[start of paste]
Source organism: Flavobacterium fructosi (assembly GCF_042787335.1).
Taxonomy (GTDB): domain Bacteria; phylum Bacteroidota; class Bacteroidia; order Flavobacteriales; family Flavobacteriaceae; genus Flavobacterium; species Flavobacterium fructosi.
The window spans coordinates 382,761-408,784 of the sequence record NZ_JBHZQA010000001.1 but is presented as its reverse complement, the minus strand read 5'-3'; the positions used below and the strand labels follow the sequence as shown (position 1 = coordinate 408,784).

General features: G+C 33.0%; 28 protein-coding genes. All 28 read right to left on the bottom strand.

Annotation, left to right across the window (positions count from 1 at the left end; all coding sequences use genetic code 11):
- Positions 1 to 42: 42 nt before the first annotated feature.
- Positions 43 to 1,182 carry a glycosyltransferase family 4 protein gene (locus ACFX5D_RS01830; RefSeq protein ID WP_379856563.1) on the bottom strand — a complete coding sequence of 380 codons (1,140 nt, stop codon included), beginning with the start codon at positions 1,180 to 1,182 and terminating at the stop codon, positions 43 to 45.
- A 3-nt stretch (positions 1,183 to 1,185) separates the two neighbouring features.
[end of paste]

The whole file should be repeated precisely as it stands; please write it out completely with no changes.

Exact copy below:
Source organism: Flavobacterium fructosi (assembly GCF_042787335.1).
Taxonomy (GTDB): domain Bacteria; phylum Bacteroidota; class Bacteroidia; order Flavobacteriales; family Flavobacteriaceae; genus Flavobacterium; species Flavobacterium fructosi.
The window spans coordinates 382,761-408,784 of the sequence record NZ_JBHZQA010000001.1 but is presented as its reverse complement, the minus strand read 5'-3'; the positions used below and the strand labels follow the sequence as shown (position 1 = coordinate 408,784).

General features: G+C 33.0%; 28 protein-coding genes. All 28 read right to left on the bottom strand.

Annotation, left to right across the window (positions count from 1 at the left end; all coding sequences use genetic code 11):
- Positions 1 to 42: 42 nt before the first annotated feature.
- Positions 43 to 1,182 carry a glycosyltransferase family 4 protein gene (locus ACFX5D_RS01830; RefSeq protein ID WP_379856563.1) on the bottom strand — a complete coding sequence of 380 codons (1,140 nt, stop codon included), beginning with the start codon at positions 1,180 to 1,182 and terminating at the stop codon, positions 43 to 45.
- A 3-nt stretch (positions 1,183 to 1,185) separates the two neighbouring features.